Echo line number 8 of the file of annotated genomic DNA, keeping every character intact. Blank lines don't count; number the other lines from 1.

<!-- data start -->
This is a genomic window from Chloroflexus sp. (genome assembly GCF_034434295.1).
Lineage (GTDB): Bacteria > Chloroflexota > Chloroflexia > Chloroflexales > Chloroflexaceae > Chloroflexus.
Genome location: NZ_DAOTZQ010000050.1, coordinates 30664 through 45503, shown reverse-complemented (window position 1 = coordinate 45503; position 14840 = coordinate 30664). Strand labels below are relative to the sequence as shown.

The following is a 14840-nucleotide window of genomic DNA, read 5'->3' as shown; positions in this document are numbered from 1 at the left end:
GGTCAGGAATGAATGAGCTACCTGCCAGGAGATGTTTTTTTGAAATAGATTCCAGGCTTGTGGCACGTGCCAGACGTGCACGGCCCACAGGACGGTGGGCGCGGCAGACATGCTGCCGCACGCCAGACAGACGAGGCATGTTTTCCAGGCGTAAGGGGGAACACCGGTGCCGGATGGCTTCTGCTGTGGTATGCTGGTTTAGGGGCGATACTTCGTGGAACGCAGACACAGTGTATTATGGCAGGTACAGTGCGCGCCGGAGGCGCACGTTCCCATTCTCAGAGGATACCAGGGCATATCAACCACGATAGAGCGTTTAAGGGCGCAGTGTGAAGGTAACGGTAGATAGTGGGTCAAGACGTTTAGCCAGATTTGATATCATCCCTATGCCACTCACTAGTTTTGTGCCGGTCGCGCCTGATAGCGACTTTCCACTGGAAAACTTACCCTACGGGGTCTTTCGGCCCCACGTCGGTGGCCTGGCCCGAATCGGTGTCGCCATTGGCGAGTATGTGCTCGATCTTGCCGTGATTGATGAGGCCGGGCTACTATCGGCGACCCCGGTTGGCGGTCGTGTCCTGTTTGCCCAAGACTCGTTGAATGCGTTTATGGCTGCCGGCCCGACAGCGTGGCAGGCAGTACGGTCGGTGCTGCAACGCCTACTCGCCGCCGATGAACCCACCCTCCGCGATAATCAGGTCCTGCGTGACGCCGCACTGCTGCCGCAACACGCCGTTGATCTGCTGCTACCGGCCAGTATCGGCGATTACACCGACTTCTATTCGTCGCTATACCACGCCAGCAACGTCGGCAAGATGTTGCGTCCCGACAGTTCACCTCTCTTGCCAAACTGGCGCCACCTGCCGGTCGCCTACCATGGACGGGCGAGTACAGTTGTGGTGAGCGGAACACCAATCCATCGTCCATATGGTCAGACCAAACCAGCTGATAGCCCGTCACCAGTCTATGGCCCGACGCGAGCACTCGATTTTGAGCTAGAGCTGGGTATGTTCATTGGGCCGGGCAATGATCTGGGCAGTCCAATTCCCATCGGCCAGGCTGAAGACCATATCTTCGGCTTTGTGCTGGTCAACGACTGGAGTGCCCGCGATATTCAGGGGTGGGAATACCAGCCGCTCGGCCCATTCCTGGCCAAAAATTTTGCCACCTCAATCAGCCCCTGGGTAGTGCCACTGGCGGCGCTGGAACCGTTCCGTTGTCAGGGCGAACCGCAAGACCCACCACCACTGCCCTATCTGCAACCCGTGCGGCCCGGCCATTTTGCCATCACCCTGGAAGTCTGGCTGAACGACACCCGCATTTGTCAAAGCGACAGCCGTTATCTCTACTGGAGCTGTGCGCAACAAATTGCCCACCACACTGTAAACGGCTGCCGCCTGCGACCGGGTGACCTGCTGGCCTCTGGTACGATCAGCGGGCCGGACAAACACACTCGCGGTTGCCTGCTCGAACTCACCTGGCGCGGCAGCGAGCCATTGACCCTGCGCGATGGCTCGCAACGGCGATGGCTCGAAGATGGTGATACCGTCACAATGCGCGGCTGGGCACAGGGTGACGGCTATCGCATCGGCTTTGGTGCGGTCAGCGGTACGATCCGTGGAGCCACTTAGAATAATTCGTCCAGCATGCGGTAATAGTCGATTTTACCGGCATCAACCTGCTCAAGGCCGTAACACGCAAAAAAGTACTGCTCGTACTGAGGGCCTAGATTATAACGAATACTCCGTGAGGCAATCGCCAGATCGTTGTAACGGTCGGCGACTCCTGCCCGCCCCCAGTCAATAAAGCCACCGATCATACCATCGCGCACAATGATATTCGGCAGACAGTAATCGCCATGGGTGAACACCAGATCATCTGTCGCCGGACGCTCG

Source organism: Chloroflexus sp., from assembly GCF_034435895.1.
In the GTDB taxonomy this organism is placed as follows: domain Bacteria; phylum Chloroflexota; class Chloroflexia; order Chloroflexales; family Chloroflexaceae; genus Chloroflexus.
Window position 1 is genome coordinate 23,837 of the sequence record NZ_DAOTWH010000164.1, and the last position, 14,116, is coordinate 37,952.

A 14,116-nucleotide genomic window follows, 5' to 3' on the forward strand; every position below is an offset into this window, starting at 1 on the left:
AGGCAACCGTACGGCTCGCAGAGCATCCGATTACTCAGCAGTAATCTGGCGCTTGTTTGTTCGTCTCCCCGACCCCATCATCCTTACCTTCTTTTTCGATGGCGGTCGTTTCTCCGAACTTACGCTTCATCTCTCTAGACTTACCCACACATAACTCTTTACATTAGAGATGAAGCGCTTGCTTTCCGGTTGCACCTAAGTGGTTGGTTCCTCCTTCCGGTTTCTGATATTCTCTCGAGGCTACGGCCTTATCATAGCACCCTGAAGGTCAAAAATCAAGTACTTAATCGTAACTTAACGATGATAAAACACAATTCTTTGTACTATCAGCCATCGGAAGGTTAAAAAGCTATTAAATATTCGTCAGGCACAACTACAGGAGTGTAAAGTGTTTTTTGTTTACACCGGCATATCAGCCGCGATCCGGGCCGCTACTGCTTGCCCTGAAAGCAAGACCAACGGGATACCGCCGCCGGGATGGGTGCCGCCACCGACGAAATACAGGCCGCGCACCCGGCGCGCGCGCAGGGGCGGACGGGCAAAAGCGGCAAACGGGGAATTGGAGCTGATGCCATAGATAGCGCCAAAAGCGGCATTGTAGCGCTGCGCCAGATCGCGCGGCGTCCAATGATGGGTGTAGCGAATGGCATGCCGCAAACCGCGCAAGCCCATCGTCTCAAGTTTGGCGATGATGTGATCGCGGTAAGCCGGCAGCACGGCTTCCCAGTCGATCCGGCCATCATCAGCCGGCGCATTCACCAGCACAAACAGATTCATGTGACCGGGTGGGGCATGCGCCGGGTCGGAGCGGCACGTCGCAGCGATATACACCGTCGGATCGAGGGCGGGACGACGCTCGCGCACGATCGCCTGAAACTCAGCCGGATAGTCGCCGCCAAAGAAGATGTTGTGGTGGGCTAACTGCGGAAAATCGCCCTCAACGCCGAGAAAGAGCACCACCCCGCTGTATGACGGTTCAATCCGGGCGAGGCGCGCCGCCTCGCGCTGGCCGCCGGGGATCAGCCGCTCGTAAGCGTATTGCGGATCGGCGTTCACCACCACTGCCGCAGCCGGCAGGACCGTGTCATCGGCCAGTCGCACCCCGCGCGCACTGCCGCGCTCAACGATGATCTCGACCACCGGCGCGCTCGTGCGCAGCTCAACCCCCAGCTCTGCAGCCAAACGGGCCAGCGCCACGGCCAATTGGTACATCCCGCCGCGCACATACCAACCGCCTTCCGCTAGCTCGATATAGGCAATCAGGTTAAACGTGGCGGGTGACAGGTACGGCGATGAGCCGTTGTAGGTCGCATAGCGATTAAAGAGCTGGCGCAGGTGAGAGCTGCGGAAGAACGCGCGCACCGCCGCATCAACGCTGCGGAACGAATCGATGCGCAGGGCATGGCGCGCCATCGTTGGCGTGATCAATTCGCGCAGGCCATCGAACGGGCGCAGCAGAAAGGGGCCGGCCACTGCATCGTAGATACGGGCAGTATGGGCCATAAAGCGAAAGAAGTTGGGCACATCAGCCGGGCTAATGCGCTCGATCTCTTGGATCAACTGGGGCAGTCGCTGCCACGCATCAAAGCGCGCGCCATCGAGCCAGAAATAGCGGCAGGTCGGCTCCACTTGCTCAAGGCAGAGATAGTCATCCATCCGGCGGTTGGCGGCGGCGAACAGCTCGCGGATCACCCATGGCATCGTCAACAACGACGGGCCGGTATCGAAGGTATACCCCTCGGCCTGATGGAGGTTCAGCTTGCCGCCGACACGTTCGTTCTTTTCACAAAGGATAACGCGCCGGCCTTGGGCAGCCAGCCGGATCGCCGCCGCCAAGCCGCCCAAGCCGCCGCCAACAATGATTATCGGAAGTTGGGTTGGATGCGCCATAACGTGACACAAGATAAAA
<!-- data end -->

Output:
Window position 1 is genome coordinate 23,837 of the sequence record NZ_DAOTWH010000164.1, and the last position, 14,116, is coordinate 37,952.